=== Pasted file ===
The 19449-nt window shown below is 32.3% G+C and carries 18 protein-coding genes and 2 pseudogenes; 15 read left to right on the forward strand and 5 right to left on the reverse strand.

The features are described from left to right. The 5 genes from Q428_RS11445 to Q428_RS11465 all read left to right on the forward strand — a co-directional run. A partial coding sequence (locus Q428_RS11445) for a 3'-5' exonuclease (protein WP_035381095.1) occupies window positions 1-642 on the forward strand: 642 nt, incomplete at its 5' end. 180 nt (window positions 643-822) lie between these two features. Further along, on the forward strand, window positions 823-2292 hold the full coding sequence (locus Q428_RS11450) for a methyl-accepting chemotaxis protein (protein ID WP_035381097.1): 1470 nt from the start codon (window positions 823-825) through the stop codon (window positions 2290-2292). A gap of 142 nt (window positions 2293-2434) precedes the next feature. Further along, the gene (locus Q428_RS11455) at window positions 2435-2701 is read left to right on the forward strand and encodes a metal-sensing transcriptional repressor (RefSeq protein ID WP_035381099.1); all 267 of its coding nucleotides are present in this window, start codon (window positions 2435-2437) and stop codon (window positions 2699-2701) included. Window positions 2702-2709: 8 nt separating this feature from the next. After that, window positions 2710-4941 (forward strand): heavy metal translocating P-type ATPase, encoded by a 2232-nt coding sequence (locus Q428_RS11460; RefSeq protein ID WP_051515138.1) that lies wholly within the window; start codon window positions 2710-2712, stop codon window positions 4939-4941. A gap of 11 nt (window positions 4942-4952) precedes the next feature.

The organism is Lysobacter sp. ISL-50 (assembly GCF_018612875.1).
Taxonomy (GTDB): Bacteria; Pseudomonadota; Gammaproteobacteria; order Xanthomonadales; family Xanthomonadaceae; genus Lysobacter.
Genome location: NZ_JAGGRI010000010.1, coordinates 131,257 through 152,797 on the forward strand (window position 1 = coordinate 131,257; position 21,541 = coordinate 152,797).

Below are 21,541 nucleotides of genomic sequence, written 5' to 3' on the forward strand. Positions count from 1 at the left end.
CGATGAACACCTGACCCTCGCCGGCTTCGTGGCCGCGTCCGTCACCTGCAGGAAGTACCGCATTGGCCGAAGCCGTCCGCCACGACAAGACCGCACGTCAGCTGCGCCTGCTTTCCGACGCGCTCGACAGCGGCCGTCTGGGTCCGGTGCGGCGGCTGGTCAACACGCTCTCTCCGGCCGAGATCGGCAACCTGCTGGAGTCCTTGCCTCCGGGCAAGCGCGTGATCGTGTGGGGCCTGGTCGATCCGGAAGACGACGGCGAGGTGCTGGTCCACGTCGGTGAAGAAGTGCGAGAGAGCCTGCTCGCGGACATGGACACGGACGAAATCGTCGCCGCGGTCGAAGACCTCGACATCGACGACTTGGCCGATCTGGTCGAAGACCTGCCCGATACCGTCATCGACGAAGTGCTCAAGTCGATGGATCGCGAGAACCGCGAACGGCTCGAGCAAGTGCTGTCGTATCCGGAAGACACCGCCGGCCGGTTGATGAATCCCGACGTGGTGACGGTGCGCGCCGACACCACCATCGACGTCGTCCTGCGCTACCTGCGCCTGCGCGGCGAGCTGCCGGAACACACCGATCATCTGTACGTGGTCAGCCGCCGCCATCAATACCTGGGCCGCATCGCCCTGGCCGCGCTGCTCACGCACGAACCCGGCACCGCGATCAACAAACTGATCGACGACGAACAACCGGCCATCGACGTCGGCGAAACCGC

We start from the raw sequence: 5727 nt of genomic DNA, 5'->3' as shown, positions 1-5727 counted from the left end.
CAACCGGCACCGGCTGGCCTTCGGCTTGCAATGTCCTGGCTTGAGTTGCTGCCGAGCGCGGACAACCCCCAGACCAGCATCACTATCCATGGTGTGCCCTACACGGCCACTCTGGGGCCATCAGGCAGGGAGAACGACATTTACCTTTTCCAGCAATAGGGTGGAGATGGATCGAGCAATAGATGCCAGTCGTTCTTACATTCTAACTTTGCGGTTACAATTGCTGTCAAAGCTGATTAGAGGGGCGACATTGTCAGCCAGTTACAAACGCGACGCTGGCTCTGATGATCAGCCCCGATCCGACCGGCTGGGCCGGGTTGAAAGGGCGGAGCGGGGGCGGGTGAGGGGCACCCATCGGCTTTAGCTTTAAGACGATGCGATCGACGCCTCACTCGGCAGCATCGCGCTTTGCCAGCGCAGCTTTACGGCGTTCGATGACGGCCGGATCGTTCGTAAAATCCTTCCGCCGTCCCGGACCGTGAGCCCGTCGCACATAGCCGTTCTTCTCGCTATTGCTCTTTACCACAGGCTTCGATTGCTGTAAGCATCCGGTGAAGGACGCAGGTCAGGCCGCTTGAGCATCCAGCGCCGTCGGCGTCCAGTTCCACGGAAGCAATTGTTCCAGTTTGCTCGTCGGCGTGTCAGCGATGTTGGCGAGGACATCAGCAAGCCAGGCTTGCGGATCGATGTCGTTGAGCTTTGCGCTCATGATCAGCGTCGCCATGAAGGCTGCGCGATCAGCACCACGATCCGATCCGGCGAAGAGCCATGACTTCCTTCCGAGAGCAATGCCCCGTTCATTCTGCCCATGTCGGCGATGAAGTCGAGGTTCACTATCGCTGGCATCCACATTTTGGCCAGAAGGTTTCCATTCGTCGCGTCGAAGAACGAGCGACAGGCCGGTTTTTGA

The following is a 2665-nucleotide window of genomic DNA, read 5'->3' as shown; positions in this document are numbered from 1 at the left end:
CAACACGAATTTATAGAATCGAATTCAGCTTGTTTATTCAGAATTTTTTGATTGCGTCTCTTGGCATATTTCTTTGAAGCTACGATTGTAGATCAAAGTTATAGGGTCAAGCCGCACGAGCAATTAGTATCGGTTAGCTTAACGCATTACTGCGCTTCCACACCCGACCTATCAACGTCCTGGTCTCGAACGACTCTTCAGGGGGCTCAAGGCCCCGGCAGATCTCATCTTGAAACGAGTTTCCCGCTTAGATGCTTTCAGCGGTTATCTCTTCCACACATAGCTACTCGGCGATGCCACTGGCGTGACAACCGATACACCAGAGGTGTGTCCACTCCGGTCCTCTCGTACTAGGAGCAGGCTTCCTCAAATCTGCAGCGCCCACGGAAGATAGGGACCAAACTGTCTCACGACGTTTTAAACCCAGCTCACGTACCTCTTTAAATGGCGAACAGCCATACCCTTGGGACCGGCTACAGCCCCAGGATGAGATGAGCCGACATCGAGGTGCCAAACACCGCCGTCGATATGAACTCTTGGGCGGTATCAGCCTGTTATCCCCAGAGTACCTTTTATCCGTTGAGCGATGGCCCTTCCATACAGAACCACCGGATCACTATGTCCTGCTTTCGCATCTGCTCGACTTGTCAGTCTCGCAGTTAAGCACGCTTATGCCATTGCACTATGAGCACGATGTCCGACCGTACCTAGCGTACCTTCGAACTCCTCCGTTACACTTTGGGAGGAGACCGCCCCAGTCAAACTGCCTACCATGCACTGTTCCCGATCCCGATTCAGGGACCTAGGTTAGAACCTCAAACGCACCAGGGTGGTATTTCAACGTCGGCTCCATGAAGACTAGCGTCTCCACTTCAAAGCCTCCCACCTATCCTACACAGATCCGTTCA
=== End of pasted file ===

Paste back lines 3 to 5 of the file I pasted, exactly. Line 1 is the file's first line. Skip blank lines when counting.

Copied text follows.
The organism is Lysobacter sp. ISL-50 (assembly GCF_018612875.1).
Taxonomy (GTDB): Bacteria; Pseudomonadota; Gammaproteobacteria; order Xanthomonadales; family Xanthomonadaceae; genus Lysobacter.
Genome location: NZ_JAGGRI010000010.1, coordinates 131,257 through 152,797 on the forward strand (window position 1 = coordinate 131,257; position 21,541 = coordinate 152,797).